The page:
Weighing the Emotional Impact of Common Depression Drugs
Carly Terracciano studies SSRIs and how they can affect people’s emotions and relationships.
As a child, Carly Terracciano watched as her younger sister grew up with a neurological disorder that severely impacted her speech, coordination, and overall brain development. The experience had a profound effect on Terracciano and sparked her interest in the human brain.
Terracciano (Ph.D. ’22, Psychology, Clinical Psychology training area) recently finished an internship at the University of Florida and is now working toward her license to practice as a clinical psychologist in New York and Connecticut.
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Much of her research centers on the emotional impacts of selective serotonin reuptake inhibitors (SSRIs), prescribed to treat depression. Terracciano (formerly Tocco) wrote about apathy and other forms of emotional blunting caused by anti-depressants in her Ph.D. dissertation. She took time this month to talk to the Graduate Center about her research on SSRIs, their uses and risks, and her future career plans.
The Graduate Center: What drew you to the psychology field?
Terracciano: I think this is two-fold. First, my sister was born with Rett Syndrome, an X-linked chromosomal disorder that severely impacts brain development, speech, coordination, muscle tone, etc. From a young age, I witnessed the ways the brain can simply "go wrong."
Secondly, I think I was always a mini budding scientist, as my mother described me as an overly curious child asking a minimum of 100 questions a day, (e.g., "Why are stop signs red?" "Why do people wear socks?"). My poor mother.
Combining my unique familial circumstances with my innately curious nature likely pulled me down the psychology aisle, as I wanted to become an expert on brain-behavior relationships.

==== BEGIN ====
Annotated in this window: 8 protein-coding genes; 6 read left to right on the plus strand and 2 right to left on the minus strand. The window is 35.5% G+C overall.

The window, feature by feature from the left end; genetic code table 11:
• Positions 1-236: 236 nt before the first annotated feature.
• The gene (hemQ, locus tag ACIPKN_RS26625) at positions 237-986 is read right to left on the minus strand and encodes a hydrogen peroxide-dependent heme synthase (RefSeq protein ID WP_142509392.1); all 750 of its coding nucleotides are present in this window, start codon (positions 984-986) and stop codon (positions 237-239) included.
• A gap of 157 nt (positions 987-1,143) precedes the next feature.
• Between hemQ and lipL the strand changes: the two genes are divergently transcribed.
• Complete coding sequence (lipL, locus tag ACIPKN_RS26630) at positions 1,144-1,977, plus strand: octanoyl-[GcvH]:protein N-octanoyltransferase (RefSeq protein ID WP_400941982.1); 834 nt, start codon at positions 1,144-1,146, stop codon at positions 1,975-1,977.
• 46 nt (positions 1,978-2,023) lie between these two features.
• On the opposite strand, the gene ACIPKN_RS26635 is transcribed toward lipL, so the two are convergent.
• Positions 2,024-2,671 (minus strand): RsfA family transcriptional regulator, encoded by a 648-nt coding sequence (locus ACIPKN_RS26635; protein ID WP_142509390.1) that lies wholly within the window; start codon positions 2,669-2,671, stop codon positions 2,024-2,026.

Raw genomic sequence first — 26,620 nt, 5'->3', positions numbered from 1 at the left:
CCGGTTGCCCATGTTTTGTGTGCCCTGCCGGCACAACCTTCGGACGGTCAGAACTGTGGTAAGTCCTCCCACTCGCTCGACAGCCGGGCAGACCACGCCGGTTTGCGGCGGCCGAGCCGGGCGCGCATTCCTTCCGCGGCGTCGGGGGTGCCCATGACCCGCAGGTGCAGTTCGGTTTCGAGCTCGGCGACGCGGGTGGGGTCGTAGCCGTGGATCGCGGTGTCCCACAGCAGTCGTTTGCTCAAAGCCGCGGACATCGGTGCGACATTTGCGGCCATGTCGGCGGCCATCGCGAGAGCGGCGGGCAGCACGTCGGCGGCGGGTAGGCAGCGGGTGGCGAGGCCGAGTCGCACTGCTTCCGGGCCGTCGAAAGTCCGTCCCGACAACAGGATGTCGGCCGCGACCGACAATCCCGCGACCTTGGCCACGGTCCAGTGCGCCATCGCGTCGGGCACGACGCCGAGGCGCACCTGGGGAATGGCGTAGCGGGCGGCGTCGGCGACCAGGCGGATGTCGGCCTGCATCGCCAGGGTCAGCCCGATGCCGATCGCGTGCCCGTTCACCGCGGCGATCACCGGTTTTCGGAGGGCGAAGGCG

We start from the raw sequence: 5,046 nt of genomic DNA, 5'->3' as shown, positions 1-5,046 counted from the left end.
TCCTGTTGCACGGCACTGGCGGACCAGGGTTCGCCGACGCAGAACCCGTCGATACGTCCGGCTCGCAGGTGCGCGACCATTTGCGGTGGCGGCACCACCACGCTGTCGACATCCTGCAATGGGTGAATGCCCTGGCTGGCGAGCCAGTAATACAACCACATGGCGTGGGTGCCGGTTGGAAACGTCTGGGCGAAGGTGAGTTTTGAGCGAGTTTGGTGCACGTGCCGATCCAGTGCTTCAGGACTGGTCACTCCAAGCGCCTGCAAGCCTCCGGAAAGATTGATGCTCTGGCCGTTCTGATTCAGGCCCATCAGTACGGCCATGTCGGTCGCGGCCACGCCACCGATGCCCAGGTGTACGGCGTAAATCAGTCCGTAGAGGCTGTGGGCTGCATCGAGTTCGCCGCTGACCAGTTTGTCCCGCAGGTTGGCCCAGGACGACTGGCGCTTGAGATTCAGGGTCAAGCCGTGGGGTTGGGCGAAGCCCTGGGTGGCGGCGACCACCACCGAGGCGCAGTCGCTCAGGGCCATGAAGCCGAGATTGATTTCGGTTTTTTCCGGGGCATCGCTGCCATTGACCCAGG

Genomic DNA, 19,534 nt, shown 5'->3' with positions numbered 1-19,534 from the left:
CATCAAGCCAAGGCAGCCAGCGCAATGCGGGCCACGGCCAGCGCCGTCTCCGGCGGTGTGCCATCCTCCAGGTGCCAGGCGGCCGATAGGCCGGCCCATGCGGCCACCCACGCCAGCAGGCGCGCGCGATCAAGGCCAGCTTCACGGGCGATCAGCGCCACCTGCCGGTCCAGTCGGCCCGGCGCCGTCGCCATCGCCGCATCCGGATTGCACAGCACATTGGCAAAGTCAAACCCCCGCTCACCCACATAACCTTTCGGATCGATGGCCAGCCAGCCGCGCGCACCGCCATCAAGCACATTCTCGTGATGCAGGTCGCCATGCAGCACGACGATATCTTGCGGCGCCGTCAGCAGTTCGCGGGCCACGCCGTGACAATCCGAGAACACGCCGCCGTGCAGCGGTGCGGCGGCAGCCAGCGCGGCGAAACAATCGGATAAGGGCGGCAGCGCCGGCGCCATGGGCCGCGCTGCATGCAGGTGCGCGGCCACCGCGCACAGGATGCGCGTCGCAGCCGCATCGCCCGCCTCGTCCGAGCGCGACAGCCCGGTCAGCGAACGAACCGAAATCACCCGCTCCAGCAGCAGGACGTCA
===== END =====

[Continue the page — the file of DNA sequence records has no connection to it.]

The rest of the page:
GC: How does your experience in the Ph.D. program help you in your current work?
Terracciano: My Ph.D. program had incredible coursework (from neuroanatomy to psychopharmacology) that provided me with the foundational knowledge I needed to apply theory to practice. When I see patients with neurological disorders or depression or both, I know the underlying brain systems impacted by these conditions like the back of my hand and that helps combat the imposter syndrome I sometimes feel as a young clinician.
Outside of work, navigating the numerous hurdles of a Ph.D. program helped develop my tenacity. It truly is a marathon, and you learn to delay gratification. I also learned just how important it is to have a village of people behind you. My Ph.D. would never have been possible without the support of my parents and best friend. Having them as a sounding board was essential to my success, and I am forever grateful.
GC: Your dissertation looked at pharmacological side effects of anti-depression drugs, and how SSRIs can lead to emotional blunting. Can you explain what you found?
Terracciano: My dissertation looked at side effects of a specific class of antidepressant medications called selective serotonin reuptake inhibitors (SSRIs). These are currently the first line of defense in combating depression pharmacologically, as these medications have fewer side effects than other antidepressant medications such as tricyclics and monoamine oxidase inhibitors.
With this said, there was tons of anecdotal evidence that SSRIs were indeed decreasing depressed feelings, but that patients were feeling emotionally numbed or blunted all around. This means that many people on SSRIs were having difficulty feeling all emotions, even good ones, like joy, love, fear, etc.
This side effect had not been researched empirically prior to my dissertation, and isn't even listed in the Physician's Desk Reference as a possible side effect. My work found that people on SSRIs who report feeling emotionally blunted are able to identify other people's emotions just fine, they just report feeling them less strongly. More importantly, we found that individuals who had sexual dysfunction from their SSRI medication, which is a common and well-known side effect of antidepressants, were significantly more likely to experience emotional blunting from their medication.